God in the Waiting Room

“Moving Out to Sea,” © Lynn Abbott Studios. Used with Permission.

© 2014, Lynn Abbott

It isn’t difficult to understand how the twelve felt on that stormy passage across Galilee.  Jesus had suggested that they cross by boat, and when once underway, had drifted off to sleep.

However,  as was frequent on the sea, a sudden storm threatened to swamp or collapse their craft.  Yes, Jesus was present, but “Why isn’t He doing something?” I can almost hear them cry.

Actually, the situation, in essence, was not unlike the one in which Mary and Martha found themselves in the book of John, chapter 11.  Word had been sent to Jesus:  Lazarus was very ill.

Yet, while Jesus deeply loved Lazarus and his sisters, Jesus nevertheless tarried a few days.  Of course, when once He arrived, both Mary and Martha expressed their perplexity:  “Lord, if you had been here, my brother would not have died…”

I have to admit, sometimes I am with the twelve in that boat, or I am aching with Mary and Martha. Why does God delay?

He truly loves and He is certainly all-powerful.  So why must I sit in fear, dread, grief or pain in the waiting room?

I have to admit, sometimes I am with the twelve in that boat, or I am aching with Mary and Martha.

I began to catch a glimmer of God’s grace in 2007 when I was diagnosed with stage 3 cancer, and later when my mother was diagnosed as well.

During that time, I spent more hours in God’s waiting room than I ever imagined possible.  Was it about “learning” something?

No.  Not really.

I was too ill to contemplate the “lessons” I might gather from my medical condition.  And when my mother also became ill, I spent what little energy I still possessed in serving and caring for her.  Yet, during all that time, circumstances drove me into my Abba-God’s throne room.

I ran daily into that great hall, shoes clattering on what I imagine to be beautiful, polished, marble floors.  I sprinted without fear, and boldly climbed into my Father’s lap.

Once there, I leaned back and cried–content to be in my Father’s arms.  And so it was that I came to see “through a glass dimly” that what Abba cares most about is His relationship with His child.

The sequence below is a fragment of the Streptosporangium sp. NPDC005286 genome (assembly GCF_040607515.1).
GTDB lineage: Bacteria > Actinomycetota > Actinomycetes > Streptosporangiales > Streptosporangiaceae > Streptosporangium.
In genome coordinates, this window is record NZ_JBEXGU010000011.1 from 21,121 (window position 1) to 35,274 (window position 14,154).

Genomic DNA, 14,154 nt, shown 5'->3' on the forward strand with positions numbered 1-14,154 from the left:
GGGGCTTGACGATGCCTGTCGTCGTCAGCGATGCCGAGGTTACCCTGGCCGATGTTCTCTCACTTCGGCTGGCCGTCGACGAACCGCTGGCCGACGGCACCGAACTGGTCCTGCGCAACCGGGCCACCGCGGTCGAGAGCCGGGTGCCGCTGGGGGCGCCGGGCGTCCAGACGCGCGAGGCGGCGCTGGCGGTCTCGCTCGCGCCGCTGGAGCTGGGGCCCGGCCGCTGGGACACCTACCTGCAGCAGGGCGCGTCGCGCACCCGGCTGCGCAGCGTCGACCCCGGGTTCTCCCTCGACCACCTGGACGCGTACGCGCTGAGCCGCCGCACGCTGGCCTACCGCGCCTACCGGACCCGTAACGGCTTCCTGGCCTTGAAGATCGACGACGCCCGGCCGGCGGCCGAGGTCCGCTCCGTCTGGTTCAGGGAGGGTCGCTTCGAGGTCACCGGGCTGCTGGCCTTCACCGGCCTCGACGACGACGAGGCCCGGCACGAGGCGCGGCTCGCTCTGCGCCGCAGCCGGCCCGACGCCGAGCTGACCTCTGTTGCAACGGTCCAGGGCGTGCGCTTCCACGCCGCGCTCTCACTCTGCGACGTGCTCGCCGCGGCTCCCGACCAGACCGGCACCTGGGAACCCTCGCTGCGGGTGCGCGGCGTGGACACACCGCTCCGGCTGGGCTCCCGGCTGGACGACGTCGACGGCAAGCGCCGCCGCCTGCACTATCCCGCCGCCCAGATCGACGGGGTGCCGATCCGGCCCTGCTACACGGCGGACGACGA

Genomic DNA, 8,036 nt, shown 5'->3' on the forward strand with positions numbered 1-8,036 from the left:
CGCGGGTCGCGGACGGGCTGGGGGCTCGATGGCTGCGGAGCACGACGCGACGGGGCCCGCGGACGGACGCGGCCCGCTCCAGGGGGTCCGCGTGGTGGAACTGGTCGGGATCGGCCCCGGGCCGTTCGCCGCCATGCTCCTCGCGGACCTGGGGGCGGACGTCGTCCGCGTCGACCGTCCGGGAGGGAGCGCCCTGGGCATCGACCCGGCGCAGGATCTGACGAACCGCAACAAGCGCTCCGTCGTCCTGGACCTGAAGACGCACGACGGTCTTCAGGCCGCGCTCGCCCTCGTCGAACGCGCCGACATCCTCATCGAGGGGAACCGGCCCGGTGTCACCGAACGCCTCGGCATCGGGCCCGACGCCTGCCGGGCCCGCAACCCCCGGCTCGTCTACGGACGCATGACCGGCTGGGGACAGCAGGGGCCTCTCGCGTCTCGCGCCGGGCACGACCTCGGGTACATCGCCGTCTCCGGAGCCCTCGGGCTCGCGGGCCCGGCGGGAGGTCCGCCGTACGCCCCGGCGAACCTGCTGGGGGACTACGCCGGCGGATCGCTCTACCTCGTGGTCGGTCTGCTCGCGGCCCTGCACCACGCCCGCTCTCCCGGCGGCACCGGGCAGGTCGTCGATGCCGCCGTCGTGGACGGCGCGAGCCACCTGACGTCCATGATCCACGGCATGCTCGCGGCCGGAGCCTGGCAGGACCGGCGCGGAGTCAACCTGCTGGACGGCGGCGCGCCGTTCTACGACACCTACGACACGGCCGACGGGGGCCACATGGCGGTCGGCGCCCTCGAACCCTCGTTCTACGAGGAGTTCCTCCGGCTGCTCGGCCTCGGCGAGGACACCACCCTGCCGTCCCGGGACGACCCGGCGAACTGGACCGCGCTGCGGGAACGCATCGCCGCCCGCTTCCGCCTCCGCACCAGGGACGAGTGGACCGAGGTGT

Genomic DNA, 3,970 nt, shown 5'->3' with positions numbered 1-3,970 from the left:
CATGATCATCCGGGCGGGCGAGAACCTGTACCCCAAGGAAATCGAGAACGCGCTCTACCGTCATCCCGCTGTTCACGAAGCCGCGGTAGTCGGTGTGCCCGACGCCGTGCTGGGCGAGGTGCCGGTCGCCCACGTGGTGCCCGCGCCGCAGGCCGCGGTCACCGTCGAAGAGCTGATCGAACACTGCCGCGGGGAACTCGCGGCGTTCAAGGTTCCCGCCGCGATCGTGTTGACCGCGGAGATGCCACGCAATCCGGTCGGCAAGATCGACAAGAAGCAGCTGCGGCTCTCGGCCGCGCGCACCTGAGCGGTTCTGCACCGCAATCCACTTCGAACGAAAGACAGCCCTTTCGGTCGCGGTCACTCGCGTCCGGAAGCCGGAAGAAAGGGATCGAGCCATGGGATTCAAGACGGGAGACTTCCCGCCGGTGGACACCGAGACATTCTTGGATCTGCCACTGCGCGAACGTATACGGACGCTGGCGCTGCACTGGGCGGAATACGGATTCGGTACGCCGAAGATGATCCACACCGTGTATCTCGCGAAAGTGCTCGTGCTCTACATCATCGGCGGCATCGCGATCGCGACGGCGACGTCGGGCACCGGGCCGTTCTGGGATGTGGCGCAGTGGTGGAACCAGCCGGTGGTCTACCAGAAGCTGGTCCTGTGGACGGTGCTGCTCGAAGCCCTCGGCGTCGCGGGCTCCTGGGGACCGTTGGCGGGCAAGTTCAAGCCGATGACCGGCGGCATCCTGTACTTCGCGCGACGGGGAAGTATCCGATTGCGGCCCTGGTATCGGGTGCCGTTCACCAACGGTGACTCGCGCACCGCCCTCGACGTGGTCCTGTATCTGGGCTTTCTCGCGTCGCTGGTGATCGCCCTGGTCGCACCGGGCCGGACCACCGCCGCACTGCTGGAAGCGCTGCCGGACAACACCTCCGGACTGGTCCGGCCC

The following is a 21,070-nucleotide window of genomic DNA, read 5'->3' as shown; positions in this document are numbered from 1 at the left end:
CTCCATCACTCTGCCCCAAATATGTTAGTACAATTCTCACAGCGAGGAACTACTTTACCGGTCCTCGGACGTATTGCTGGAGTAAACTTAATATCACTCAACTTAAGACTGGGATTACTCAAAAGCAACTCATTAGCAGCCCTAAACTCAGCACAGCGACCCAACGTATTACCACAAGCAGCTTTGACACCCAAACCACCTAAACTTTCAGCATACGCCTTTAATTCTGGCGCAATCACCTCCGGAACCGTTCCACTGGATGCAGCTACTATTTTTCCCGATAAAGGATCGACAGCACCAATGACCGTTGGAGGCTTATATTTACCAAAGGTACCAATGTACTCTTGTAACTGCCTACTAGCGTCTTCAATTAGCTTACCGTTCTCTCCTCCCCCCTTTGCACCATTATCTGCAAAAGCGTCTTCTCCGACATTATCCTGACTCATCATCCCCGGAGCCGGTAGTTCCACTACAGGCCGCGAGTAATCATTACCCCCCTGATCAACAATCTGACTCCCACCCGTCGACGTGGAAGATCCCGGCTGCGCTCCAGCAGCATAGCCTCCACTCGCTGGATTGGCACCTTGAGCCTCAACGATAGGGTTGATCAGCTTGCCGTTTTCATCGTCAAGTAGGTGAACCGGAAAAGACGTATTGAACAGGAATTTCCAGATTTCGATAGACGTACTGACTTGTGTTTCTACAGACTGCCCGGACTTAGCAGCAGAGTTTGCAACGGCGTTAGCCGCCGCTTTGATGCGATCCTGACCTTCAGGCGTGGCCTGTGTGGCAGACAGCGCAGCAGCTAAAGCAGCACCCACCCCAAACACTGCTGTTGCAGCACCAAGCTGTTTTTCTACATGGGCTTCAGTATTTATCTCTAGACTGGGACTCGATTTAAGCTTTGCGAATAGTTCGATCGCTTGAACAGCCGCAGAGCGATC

Long ago, in that beautiful, serene garden, our trust was broken.  Humanity disobeyed Abba, and as a result, we came to fear the One who created us for a close and intimate relationship with Him.  Jesus calls us back to paradise by way of renewed relationship with Him. He offers a place of pure comfort, peace and joy.

What Abba cares most about is His relationship with His child.

As He did for the twelve and for Mary and Martha–step-by-step and miracle-after-miracle– He gradually restores our faith in the One who created us.

Of course, on the cross, the sin barrier was torn away; even so, the residue of brokenness remains in each of us.

For this reason, our journey with Him must necessarily be one of practical restoration. With each path we face, and even in the waiting, He longs to strengthen our faith, our love and trust in Him.

Indeed, in the waiting room, He weeps with us.  He cares for us. He increasingly and gently draws us back to Eden’s relationship. He invites us to rest in Him.

And for Christ, the restoration of that kind of relationship with you and me supersedes everything.

Infinitely wise, He knows that we cannot have true joy without the primary relationship for which we were created. All, then, that comes into our lives is designed to draw us home to Him. We need only respond to His call, His gentle whisper in the midst of life’s tumult and raging winds.

And in grace, it matters not how I run to Him.  I can come with all my perplexities, with all my questioning cries. I don’t need to hold back my heart. I can lay it all out–even my greatest doubts and fears.

I can place everything before Him, and trust that He unconditionally loves me.  He hears my cry and pulls me into His infinite, loving lap–eager to comfort His child.

“For I am convinced that neither death nor life, neither angels nor demons, neither the present nor the future, nor any powers, neither height nor depth, nor anything else in all creation, will be able to separate us from the love of God that is in Christ Jesus our Lord,” Romans 8:38-39

“God is our refuge and strength, an ever-present help in trouble,” Psalm 46:1

“The Lord will fulfill his purpose for me; your love, O LORD, endures forever…” Psalm 138:8a

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